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Selling online: nine mistakes to avoid

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The attraction of selling online is clear. It provides a shop that is open 24/7, has low overheads and opens up your business to a global audience. It should also be great for your customers, making it more convenient to browse and purchase your products. But all too often ecommerce websites get the basics wrong.

Here are some common mistakes to avoid.

1. Failing to focus on the products

How many shops do you see on the high street that don’t have products in the window? They all do. 

So why wouldn’t you do the same on your online store? Selling products is the primary goal of an ecommerce website, so don’t waste prime real estate on your homepage with lengthy introductions to your service; get straight into the products.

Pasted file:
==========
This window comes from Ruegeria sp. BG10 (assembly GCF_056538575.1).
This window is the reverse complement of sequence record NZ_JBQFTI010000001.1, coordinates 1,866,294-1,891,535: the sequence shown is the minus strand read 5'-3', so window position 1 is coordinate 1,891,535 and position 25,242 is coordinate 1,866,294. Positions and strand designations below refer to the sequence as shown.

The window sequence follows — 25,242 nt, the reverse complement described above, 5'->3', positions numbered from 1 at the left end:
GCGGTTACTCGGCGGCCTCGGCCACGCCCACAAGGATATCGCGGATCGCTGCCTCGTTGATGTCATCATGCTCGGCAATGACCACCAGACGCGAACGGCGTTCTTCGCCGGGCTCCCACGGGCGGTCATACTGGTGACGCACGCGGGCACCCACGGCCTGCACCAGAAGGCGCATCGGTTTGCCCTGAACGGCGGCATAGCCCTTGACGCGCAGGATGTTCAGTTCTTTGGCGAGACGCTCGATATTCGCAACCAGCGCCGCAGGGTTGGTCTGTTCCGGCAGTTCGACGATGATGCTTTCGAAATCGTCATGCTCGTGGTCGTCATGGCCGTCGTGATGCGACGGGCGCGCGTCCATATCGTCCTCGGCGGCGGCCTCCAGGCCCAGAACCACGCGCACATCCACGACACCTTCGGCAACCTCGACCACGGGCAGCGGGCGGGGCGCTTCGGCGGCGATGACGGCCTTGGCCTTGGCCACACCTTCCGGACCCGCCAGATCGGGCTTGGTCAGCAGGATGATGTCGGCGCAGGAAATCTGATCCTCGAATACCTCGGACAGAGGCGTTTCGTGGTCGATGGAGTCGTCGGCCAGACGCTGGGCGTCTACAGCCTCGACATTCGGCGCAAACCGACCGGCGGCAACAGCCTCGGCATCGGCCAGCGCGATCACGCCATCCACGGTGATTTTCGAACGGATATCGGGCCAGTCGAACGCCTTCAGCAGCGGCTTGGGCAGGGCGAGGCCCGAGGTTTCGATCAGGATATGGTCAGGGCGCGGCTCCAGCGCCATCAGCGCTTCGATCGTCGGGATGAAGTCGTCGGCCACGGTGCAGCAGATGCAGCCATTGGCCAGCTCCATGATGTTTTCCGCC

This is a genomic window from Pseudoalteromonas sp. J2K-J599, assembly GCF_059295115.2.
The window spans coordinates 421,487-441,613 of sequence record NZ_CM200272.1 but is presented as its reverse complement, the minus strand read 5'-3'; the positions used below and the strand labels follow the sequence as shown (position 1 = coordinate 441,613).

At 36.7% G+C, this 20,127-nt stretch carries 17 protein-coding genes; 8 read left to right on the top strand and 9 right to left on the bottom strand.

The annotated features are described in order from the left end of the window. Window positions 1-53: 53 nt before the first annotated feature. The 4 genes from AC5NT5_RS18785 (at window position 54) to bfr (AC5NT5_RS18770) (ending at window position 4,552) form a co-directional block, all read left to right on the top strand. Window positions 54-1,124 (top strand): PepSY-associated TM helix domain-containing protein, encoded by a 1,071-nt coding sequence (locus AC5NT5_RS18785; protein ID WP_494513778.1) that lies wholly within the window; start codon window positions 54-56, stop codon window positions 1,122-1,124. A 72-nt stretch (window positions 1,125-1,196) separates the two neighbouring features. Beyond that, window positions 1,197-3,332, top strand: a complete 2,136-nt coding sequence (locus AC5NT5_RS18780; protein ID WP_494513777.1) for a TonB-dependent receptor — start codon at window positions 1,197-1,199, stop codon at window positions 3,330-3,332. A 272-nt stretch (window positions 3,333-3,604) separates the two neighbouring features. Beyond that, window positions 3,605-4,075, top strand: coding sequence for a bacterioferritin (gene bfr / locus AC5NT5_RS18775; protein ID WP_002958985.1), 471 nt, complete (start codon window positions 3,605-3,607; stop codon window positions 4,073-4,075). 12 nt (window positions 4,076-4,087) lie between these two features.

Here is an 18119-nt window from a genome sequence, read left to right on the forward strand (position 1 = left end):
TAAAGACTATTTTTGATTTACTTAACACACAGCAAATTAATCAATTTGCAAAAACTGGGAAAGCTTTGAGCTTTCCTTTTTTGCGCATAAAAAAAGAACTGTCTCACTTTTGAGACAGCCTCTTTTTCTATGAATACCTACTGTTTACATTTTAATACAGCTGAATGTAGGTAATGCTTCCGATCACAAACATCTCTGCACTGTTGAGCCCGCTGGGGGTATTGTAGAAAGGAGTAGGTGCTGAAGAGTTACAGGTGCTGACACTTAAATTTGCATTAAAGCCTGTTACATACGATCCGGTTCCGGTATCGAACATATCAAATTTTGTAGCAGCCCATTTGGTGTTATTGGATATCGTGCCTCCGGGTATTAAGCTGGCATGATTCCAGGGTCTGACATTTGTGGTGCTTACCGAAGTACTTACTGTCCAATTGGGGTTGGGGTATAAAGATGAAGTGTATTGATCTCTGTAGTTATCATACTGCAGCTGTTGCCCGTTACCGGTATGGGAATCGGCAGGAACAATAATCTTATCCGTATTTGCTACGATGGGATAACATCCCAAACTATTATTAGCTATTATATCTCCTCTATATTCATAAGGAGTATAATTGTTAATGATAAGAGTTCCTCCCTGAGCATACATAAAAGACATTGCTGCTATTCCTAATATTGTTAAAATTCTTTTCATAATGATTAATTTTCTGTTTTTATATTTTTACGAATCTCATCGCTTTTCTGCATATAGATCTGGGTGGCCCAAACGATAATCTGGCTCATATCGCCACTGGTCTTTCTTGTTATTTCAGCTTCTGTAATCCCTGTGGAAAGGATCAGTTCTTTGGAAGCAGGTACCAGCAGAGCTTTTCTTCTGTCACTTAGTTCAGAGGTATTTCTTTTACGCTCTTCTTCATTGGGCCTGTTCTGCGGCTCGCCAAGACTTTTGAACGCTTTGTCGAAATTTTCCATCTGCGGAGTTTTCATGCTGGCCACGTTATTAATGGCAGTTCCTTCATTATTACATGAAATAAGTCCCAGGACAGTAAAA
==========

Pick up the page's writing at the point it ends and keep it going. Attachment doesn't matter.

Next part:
That said, don’t just plonk them on home page willy-nilly. Just as you would in a bricks and mortar shop, design your shop front to entice visitors in. Use your homepage to promote new products, bestsellers and special offers.

2. Bad product photography

Sticking with the bricks and mortar analogy, real-world shops companies spend a great deal of money on visual merchandising, ensuring every productin the shop is presented in its best possible light. The same is true online – great product photography can make the difference needed to make that sale.

Make sure product photography is well-lit, clear and large enough to see sufficient detail. If possible, show multiple images of products from different angles and ideally show a photograph of the product in context. For example, clothes should be shown on a model and furniture should be shown in a household setting.

3. No testimonials

Some people are still wary of buying online, and even if they’re not, prudent visitors will want to know that you’re trustworthy – particularly when you’re a new player in the online world. 

Showing customer testimonials clearly on your site is a great way to demonstrate a track record of pleasing your customers.

4. Not making use of social media